Islamic representatives threaten freedom of speech expert at UN

Islamic states launched an extraordinary attack on a United Nations-appointed special expert on freedom of expression, who had said that speech should not be restricted in order to protect religion. “Restrictions should never be used to protect particular institutions or abstract notions, concepts or beliefs, including religious ones,” wrote Frank La Rue, special rapporteur on the Right to Freedom of Opinion and Expression in his report presented to the Human Rights Council this week.

La Rue, a Guatemalan human rights jurist, said restrictions to prevent intolerance should only be applied to “advocacy of national, racial or religious hatred that constitutes incitement to discrimination, hostility or violence.” He also called on the council, and the UN General Assembly in New York, not to adopt resolutions that support the idea of defamation of religion.

But representatives of the 57-member Organisation of Islamic Conference said that the content of the report deviates from the Special Rapporteur’s mandate and violates the Code of Conduct for special procedure mandate-holders. In particular, these states opposed Mr La Rue’s conclusion that the concept of “defamation of religions does not accord with international standards on freedom of expression,” and said if he continued to contradict their interpretation of what “free speech” meant, they would seek to have him stripped of his position.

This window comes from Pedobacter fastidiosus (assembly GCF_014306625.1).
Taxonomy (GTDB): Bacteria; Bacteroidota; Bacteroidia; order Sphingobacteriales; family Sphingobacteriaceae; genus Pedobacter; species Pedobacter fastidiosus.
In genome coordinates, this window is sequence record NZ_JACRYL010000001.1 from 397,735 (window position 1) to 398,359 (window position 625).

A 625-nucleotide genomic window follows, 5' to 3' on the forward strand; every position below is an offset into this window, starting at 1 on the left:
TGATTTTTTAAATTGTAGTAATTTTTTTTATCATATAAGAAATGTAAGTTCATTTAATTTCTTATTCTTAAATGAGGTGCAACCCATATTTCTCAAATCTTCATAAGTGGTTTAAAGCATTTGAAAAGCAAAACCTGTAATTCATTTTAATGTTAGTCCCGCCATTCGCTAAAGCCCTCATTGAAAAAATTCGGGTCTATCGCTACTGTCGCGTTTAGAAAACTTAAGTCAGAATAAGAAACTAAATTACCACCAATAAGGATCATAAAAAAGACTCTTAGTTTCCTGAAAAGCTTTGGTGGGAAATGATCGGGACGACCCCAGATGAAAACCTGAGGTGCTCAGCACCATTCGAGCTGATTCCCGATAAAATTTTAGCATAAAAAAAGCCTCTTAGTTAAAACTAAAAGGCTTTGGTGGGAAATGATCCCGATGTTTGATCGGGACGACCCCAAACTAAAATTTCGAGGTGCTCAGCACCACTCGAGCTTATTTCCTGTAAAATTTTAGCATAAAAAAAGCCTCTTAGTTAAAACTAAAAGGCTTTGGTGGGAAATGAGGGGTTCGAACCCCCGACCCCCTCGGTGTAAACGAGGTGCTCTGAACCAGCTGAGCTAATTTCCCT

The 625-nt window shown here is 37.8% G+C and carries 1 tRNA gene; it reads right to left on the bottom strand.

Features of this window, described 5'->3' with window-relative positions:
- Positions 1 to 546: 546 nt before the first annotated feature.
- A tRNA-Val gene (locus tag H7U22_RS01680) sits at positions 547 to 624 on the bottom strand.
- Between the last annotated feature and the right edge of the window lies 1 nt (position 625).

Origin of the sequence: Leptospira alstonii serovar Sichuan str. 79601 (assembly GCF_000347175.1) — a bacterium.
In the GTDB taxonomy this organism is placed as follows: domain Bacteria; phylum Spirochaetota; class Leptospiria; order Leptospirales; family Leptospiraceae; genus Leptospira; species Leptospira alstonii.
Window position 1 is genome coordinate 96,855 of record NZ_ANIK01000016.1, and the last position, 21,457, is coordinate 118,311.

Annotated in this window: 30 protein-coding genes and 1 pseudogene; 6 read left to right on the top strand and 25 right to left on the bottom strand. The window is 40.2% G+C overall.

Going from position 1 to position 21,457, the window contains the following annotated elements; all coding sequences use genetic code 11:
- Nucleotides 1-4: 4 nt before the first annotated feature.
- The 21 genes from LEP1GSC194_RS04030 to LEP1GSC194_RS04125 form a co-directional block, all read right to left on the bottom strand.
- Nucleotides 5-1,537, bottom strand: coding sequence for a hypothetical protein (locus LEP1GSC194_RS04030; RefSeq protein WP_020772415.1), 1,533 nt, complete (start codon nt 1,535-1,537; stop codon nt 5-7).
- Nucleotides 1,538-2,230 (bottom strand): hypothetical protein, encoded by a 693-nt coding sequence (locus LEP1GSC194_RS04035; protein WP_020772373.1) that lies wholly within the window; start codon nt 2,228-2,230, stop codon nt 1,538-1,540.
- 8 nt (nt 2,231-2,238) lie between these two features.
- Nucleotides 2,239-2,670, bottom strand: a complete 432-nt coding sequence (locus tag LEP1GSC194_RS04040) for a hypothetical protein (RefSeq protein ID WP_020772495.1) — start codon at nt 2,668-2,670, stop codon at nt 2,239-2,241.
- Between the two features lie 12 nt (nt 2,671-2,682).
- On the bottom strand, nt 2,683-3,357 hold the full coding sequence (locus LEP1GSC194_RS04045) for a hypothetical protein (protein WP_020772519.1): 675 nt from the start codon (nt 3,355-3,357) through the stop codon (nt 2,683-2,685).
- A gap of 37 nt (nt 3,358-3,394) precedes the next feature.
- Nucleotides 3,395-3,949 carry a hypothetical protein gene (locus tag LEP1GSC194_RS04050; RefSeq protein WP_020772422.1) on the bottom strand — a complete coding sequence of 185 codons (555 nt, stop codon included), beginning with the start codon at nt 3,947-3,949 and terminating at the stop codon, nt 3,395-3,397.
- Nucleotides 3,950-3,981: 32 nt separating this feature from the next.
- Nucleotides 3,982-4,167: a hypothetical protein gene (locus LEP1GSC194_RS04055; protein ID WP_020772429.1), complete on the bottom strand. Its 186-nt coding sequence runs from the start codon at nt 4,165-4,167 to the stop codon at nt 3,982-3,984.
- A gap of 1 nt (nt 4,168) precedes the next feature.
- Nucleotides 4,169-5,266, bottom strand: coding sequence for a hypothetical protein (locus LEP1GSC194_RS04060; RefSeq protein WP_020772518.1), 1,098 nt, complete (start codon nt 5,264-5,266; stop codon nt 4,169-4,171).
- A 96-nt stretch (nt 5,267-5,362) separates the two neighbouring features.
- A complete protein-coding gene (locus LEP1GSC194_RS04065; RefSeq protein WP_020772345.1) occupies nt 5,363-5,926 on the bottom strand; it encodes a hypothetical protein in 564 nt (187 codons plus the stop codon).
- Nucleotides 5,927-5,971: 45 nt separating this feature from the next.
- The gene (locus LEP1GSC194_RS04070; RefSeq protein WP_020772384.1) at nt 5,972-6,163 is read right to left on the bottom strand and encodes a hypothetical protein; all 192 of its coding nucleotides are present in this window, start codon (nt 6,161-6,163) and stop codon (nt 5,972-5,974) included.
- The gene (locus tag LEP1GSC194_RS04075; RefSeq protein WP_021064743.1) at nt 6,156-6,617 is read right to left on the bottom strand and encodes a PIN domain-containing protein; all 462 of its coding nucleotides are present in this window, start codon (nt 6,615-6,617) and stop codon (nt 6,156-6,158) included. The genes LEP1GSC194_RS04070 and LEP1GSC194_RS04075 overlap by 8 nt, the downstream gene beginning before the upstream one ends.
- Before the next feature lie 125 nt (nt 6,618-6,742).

Roy Brown, reporting on the incident for the International Humanist and Ethical Union (IHEU) said: “Mr LaRue’s report was strongly supported in the Council by the United States, the United Kingdom and several NGOs who pointed out that under the terms of his mandate he was fully entitled to make recommendations to the Council and the UN without pressure or outside interference. It is becoming intolerable that some states, unable to win arguments on their merits are now stooping to such blatant bully-boy tactics.”

Human Rights organisation Article 19, reacted angrily to this blatant threat from the OIC, saying that the Special Rapporteur should be independent and allowed a free hand to carry out their enquiries. “Such independence must include the freedom to comment upon the subject of resolutions previously adopted by UN human rights bodies which, in their view, are contrary to established principles of international human rights law.”

Article 19 said: “We strongly urge Human Rights Council member states to support the work of the Special Rapporteur, Frank La Rue.”